Recently this blog has addressed two issues which, at first glance, may seem to be unrelated. One is the state of Evangelicalism. The other is the significance of the Vatican’s recent manoeuvres vis à vis the Anglican Communion. As far as Evangelical Anglicans are concerned, however, these issues are much more closely connected than might appear.
On the one hand, the divisions within Evangelicalism raise the question of exactly what is an ‘Evangelical’. On the other hand, the Vatican’s offer may, as a Guardian editorial observes, leave Evangelicals isolated within the Church of England, since, unlike the Anglo-Catholics, they have “nowhere to go”. Certainly one scenario being envisaged is that this development will purge at least some of the ‘bigots’ from the Church, leaving the ‘unbigoted’ majority free to introduce women bishops and, ultimately, to embrace same-sex relationships.
If this scenario is correct, then the prospects within the Church of England for the Evangelicalism of our forebears is bleak. Open Evangelicals, virtually by definition, favour the ordination of women and will welcome the consecration of women bishops. But as a ‘party’ they are defined less by their adherence to traditional Evangelical doctrines than their sitting light to them.
Meanwhile, the Conservative Evangelical response has been to close ranks and, at the same time, to look for help in the form of overseas links, such as those forged in the Fellowship of Confessing Anglicans. Some even hope that such support would extend to episcopal oversight. Should it be offered and accepted, however, this would not merely isolate Conservative Evangelicals within the Church of England but might effectively remove them from it.
One is mindful of the lines from Sir Henry Newbolt’s poem:
The Gatling’s jammed and the colonel dead,
And the regiment blind with dust and smoke.
And the regiment blind with dust and smoke.
The situation seems beyond desperate. Our Evangelical unity is gone. Rome, which was for so long the antithesis of English Christianity, is offering English Christians a home. Have we not reached the time warned of by Bishop JC Ryle?
... so long as the Church of England sticks firmly to the Bible, the Articles, and the principles of the Protestant Reformation, so long I advise you strongly to stick to the church. When the Articles are thrown overboard, and the old flag is hauled down, then, and not until then, it will be time for you and me to launch the boats and quit the wreck. (Needs of the Times, in Holiness)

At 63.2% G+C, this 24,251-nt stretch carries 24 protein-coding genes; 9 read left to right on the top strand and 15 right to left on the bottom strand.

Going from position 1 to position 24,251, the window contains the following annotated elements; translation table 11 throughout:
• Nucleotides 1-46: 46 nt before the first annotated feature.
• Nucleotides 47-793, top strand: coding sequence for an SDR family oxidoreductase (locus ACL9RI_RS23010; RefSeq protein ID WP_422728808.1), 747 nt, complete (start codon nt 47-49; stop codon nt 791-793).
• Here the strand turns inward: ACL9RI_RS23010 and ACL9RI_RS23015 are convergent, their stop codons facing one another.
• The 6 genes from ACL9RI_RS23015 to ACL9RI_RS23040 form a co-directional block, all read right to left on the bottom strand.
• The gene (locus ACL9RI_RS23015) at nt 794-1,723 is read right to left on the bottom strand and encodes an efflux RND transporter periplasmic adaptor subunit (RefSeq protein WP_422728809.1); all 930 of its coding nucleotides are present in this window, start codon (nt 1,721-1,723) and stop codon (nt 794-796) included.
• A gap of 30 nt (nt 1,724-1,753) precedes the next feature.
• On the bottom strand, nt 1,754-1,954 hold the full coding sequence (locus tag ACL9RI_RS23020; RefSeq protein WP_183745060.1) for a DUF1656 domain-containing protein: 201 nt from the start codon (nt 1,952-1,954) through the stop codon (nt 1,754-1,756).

Maybe. But perhaps in Ryle’s warning lies the key to our problem. I may be quite mistaken, but desperate times call for desperate measures —and these seem to be desperate times. In the light of this, therefore, I want to suggest the abandoning of the Anglican Evangelical project and the consideration of an alternative.
By this ‘project’, I mean the notion that there is a primary thing called ‘evangelicalism’ which unites Evangelical Anglicans within their denomination and with others across denominational divides. That, I believe, is an understanding which no longer serves us well.
Crucially, as I have argued elsewhere, the notion of ‘Evangelical’ is too broad to be helpful when we move much beyond the shared goal of ‘seeing people become Christians’. When John Piper and Tom Wright can both rightly be regarded as Evangelicals, there is clearly a limit to the usefulness of the term ‘Evangelical’ as the basis for an identity. That is surely why we have seen the emergence of labels such as ‘Open’ and ‘Conservative’. If it ever was, it is no longer enough to be ‘merely’ Evangelical.
This is not to say that evangelicalism is an illusory concept, or that Evangelicals have nothing in common, but it is to say that evangelicalism is an insufficient basis for unity.
Furthermore, there have been two negative effects within the Church of England itself of this adopting of an ‘Evangelical’ identity. First, it has allowed Evangelicals to be isolated within the Church —indeed, they have encouraged this isolation themselves. Secondly, it has allowed the idea to take hold that the identity of the Church of England is properly broader than the ideas represented by this ‘Evangelicalism’. By buying into the Evangelical project, Anglican Evangelicals have actually encouraged the idea that the Church of England can define itself in non-evangelical ways.